The Chooutla residential school is a dark part of Yukon’s history. The recently established Chooutla Working Group is reaching out to First Nations and others who have history, stories, information and photos that will shed light onto those who didn’t return from residential schools in the Yukon.
“Chooutla had students from all communities,” said Adeline Webber, chair of the working group.
Children from across the Yukon attended the school which once stood in Carcross. They came from Vuntut Gwitchin in the very north in Old Crow, to children of Ross River, Kwanlin Dün, Ta’an Kwäch’än, Tagish Kwan, Tlingit from the west, and more.
Students came from the N.W.T. and British Columbia as well.
“We need to connect with First Nations from every corner,” Webber said.
Amongst older Yukon First Nations people alive today, if they or a member of their family didn’t go to Chooutla, they likely had a sibling or a cousin who did.
|Carver Violet Gatensby and master carver Wayne Price (Harold Gatensby behind) at Chooutla site healing ceremony July 2019. Price and Gatensby were overseeing the stretching of a traditional dug-out canoe that was done in tandem with the Anglican Church apology. (Lawrie Crawford/Yukon News)|
Earlier this year, Carcross/Tagish First Nation (C/TFN) asked for other Yukon First Nations to join with them in mapping out the work and methods needed to formally research circumstances surrounding the school. They reached out for knowledge keepers to help direct ceremonial protocols.
The plan was communicated to First Nation leadership. The news release says that “our Chiefs are united with the hopes that all Yukon First Nations will join the Chooutla Working Group soon.”
Webber and co-chair, Judy Gingell, are joined by members of the Carcross/Tagish First Nation and representatives from Kwanlin Dün, Champagne Aishihik, Tr’ondëk Hwëch’in, Little Salmon Carmacks, and Na-cho Nyak Dun.
The workplan is ready to go. It will focus on the school in Carcross for the first two years, then they will move to other locations in Yukon. There were several other residential schools in Yukon operating at different times by different groups, but not all of them formally received federal funding.
The working group is asking people to share stories and photos about missing loved ones who attended Chooutla and any other residential schools in the Yukon. They are going to all lengths to acknowledge the truth of its impacts on people to this day.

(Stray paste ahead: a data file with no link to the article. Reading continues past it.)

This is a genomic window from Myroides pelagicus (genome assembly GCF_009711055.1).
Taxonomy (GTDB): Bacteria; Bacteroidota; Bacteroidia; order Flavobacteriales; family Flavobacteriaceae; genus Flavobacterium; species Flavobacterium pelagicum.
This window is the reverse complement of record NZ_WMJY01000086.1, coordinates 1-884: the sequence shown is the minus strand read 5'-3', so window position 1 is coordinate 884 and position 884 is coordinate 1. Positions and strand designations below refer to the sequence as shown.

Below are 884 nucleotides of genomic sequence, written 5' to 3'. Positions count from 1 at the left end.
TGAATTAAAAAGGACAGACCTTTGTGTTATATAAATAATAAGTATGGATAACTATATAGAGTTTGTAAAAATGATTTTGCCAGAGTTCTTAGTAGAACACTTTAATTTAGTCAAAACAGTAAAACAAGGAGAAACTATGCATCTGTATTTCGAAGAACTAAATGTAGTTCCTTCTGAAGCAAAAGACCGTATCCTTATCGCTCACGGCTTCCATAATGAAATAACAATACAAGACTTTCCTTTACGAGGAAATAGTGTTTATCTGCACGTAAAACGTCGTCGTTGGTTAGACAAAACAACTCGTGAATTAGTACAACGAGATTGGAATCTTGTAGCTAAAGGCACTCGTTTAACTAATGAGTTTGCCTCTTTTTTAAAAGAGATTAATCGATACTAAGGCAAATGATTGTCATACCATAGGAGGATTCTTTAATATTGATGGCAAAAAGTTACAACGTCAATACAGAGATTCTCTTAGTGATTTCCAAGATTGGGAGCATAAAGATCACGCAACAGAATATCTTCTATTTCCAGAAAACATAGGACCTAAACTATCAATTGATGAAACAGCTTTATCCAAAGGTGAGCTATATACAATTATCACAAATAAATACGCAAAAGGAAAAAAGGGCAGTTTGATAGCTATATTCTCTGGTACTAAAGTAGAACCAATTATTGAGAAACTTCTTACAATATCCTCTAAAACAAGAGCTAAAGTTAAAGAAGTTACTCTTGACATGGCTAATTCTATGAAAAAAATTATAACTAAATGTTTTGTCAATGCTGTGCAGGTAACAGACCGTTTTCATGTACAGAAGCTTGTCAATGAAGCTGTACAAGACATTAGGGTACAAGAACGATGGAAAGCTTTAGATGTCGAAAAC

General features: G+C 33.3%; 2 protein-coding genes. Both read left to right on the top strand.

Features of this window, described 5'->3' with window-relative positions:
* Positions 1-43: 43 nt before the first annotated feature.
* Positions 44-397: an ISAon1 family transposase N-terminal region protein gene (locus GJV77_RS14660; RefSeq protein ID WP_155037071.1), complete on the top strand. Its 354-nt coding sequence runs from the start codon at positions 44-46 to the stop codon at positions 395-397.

“We need to make sure that we get as much information as possible while people are still around to tell us stories,” Webber said. “You know, in some cases, people have passed on, but then they’ve told the stories to their children.”
The residential school system shattered families
Webber, like most First Nations people her age, was personally affected by residential schools. She comes from a large family and different siblings were sent to different schools, including a brother who attended in Alberta.
“Not even the same religion,” she said.
When her brother returned from Alberta after 15 years, he didn’t recognize his mother. When another brother turned five, he was sent to the Chooutla school, where he died tragically.
“He was just five or six. We would like to know if there’s a record of his burial place, or that he’s even in the church records,” she said.
|Yukon Anglican Bishop Larry Robertson read an apology for the harms the church had inflicted on Indigenous people on the old grounds of the Chooutla residential school in July 2019. Haa Shaa du Hen (HSH) Lynda Dickson of the Carcross/Tagish First Nation is positioned centre. (Lawrie Crawford/Yukon News)|
The Chooutla Residential School in Carcross was operated by the Anglican Church from 1911 to 1969. It burned down once, and was re-built larger to accommodate over-crowding in other schools. Its reputation for abuse and mistreatment was widely known, even in the 1940’s.
Whitehorse poet, Sweeny Scurvey, now about 78, recalled his father knowing how bad the Chooutla school actually was.
“Dad heard about Carcross, lots of deaths, so he kept us away from there. When someone came to take us to Whitehorse [Indian Mission School], he okayed it,” Scurvey said.
Scurvey’s story is told in Finding our Faces, a book on the Whitehorse Indian Mission School which was run by the Baptist Church. Adeline Webber and the Whitehorse Aboriginal Women’s Circle undertook that project to identify children from photographs that had been taken over the course of that Whitehorse school’s existence. The project spanned years of talking to people, pointing at photographs, squinting and telling stories. Laughter and tears helped in people’s healing.
Webber was integral to that process. With her multitude of connections, she is bringing her heart and mind to the Chooutla project with a clear understanding of what may lie ahead.
This is not the first project that the Carcross/Tagish First Nation has undertaken as part of the healing process on the Chooutla site. Many ceremonies and prayers have taken place.
The main school building at Chooutla was demolished in the mid-1980s. For many years the metal and debris collected on the ground as a harsh reminder. Between 2016 and 2019 the federal government worked with the Carcross Tagish Management Corporation to rehabilitate the site in a good way. They were careful and respectful throughout.
In July 2019, Yukon Anglican Bishop Larry Robertson read an apology for the spiritual harm his church had inflicted on Indigenous people, delivering the message on the old grounds of the residential school to gathered survivors.
Much remains to be done. Healing from the residential school experience at Chooutla and other schools is not be easy. The work and processes of this new Chooutla Working Group will pull together testimonials and stories to collect and preserve memories of the lost children.
Contact Lawrie Crawford at email@example.com